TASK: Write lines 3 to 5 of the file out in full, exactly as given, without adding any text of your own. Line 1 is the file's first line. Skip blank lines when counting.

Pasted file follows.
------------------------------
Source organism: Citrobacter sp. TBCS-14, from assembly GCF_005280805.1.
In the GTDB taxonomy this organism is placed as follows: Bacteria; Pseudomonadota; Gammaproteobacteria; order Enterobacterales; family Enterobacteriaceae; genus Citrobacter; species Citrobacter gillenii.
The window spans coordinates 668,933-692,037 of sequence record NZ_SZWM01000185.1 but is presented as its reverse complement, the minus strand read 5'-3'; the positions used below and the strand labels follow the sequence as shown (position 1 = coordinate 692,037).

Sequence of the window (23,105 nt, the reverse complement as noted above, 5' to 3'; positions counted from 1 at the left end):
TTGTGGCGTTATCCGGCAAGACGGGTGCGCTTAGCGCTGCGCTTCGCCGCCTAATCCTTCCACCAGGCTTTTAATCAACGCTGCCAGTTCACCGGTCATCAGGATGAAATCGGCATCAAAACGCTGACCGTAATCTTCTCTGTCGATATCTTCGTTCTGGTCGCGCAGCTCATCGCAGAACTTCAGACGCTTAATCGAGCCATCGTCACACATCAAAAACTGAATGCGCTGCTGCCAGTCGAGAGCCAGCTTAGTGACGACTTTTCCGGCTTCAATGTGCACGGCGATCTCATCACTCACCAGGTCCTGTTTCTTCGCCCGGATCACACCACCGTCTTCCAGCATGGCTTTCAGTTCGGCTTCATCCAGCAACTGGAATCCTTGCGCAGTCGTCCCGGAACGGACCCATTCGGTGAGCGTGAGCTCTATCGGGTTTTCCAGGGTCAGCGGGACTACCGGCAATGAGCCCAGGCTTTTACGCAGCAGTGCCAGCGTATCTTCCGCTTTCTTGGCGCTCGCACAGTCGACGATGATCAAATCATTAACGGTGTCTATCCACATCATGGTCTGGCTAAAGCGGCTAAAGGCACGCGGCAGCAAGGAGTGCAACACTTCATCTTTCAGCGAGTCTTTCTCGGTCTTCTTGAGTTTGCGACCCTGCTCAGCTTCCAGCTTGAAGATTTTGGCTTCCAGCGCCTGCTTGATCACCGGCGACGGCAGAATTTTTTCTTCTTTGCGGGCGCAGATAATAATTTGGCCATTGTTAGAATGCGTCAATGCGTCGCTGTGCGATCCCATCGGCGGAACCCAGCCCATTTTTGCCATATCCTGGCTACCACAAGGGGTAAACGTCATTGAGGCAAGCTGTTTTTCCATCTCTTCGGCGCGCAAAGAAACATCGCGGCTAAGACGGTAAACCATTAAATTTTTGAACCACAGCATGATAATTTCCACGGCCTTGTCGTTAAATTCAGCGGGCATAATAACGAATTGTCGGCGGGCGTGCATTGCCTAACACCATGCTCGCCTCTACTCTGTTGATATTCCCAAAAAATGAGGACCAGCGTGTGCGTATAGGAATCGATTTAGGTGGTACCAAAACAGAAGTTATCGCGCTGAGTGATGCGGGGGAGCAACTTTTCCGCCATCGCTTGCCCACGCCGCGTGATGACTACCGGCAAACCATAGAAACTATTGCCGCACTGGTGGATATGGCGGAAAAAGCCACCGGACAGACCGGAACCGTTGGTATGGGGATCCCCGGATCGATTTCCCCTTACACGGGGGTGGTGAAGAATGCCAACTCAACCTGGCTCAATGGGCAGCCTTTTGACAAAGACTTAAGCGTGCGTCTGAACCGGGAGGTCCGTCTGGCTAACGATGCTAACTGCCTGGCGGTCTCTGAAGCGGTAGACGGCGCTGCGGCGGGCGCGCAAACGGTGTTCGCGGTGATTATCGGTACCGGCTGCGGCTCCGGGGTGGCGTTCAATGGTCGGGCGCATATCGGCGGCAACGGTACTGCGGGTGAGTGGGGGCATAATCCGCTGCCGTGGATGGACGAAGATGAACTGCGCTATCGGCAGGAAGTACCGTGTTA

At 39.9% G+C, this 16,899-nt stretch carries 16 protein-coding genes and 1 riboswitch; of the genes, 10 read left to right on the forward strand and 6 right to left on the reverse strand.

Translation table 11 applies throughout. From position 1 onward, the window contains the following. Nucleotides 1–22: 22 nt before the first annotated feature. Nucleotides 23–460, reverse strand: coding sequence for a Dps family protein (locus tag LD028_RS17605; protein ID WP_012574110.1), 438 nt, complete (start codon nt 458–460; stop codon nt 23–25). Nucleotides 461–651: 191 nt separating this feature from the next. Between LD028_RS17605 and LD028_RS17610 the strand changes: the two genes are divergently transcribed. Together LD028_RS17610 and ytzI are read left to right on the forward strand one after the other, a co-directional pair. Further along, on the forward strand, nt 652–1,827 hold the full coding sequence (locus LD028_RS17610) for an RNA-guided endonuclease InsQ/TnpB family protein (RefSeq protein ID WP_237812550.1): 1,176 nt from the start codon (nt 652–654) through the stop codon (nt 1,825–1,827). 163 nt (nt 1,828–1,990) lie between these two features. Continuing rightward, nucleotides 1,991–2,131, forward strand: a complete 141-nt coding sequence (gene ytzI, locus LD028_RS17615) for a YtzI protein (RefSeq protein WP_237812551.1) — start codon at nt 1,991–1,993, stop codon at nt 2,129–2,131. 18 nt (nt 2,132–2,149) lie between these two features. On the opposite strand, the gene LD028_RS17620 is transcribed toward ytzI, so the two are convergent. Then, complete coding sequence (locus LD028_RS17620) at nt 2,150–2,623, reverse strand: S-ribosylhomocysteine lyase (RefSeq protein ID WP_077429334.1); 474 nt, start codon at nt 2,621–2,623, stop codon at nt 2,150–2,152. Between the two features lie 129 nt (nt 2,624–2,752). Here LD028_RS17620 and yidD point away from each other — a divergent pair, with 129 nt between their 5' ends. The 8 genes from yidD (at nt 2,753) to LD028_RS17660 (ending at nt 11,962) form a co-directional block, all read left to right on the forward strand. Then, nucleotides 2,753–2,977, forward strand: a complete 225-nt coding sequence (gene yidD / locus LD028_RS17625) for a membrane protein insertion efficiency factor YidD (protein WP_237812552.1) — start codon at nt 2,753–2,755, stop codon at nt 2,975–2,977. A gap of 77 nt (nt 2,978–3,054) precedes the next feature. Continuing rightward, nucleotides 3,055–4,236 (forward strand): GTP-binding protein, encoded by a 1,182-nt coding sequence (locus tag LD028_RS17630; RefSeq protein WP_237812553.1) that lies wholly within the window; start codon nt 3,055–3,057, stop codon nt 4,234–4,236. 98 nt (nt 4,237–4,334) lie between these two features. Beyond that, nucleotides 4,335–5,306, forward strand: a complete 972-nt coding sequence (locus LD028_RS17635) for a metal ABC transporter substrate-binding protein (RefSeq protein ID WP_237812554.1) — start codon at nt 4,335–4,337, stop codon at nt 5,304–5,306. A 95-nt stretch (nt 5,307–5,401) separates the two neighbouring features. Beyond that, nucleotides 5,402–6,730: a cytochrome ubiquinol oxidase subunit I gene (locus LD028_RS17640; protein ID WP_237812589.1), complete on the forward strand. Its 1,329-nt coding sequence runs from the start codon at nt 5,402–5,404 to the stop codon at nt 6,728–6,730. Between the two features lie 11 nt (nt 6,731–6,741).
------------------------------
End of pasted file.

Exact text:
The window spans coordinates 668,933-692,037 of sequence record NZ_SZWM01000185.1 but is presented as its reverse complement, the minus strand read 5'-3'; the positions used below and the strand labels follow the sequence as shown (position 1 = coordinate 692,037).

Sequence of the window (23,105 nt, the reverse complement as noted above, 5' to 3'; positions counted from 1 at the left end):
TTGTGGCGTTATCCGGCAAGACGGGTGCGCTTAGCGCTGCGCTTCGCCGCCTAATCCTTCCACCAGGCTTTTAATCAACGCTGCCAGTTCACCGGTCATCAGGATGAAATCGGCATCAAAACGCTGACCGTAATCTTCTCTGTCGATATCTTCGTTCTGGTCGCGCAGCTCATCGCAGAACTTCAGACGCTTAATCGAGCCATCGTCACACATCAAAAACTGAATGCGCTGCTGCCAGTCGAGAGCCAGCTTAGTGACGACTTTTCCGGCTTCAATGTGCACGGCGATCTCATCACTCACCAGGTCCTGTTTCTTCGCCCGGATCACACCACCGTCTTCCAGCATGGCTTTCAGTTCGGCTTCATCCAGCAACTGGAATCCTTGCGCAGTCGTCCCGGAACGGACCCATTCGGTGAGCGTGAGCTCTATCGGGTTTTCCAGGGTCAGCGGGACTACCGGCAATGAGCCCAGGCTTTTACGCAGCAGTGCCAGCGTATCTTCCGCTTTCTTGGCGCTCGCACAGTCGACGATGATCAAATCATTAACGGTGTCTATCCACATCATGGTCTGGCTAAAGCGGCTAAAGGCACGCGGCAGCAAGGAGTGCAACACTTCATCTTTCAGCGAGTCTTTCTCGGTCTTCTTGAGTTTGCGACCCTGCTCAGCTTCCAGCTTGAAGATTTTGGCTTCCAGCGCCTGCTTGATCACCGGCGACGGCAGAATTTTTTCTTCTTTGCGGGCGCAGATAATAATTTGGCCATTGTTAGAATGCGTCAATGCGTCGCTGTGCGATCCCATCGGCGGAACCCAGCCCATTTTTGCCATATCCTGGCTACCACAAGGGGTAAACGTCATTGAGGCAAGCTGTTTTTCCATCTCTTCGGCGCGCAAAGAAACATCGCGGCTAAGACGGTAAACCATTAAATTTTTGAACCACAGCATGATAATTTCCACGGCCTTGTCGTTAAATTCAGCGGGCATAATAACGAATTGTCGGCGGGCGTGCATTGCCTAACACCATGCTCGCCTCTACTCTGTTGATATTCCCAAAAAATGAGGACCAGCGTGTGCGTATAGGAATCGATTTAGGTGGTACCAAAACAGAAGTTATCGCGCTGAGTGATGCGGGGGAGCAACTTTTCCGCCATCGCTTGCCCACGCCGCGTGATGACTACCGGCAAACCATAGAAACTATTGCCGCACTGGTGGATATGGCGGAAAAAGCCACCGGACAGACCGGAACCGTTGGTATGGGGATCCCCGGATCGATTTCCCCTTACACGGGGGTGGTGAAGAATGCCAACTCAACCTGGCTCAATGGGCAGCCTTTTGACAAAGACTTAAGCGTGCGTCTGAACCGGGAGGTCCGTCTGGCTAACGATGCTAACTGCCTGGCGGTCTCTGAAGCGGTAGACGGCGCTGCGGCGGGCGCGCAAACGGTGTTCGCGGTGATTATCGGTACCGGCTGCGGCTCCGGGGTGGCGTTCAATGGTCGGGCGCATATCGGCGGCAACGGTACTGCGGGTGAGTGGGGGCATAATCCGCTGCCGTGGATGGACGAAGATGAACTGCGCTATCGGCAGGAAGTACCGTGTTA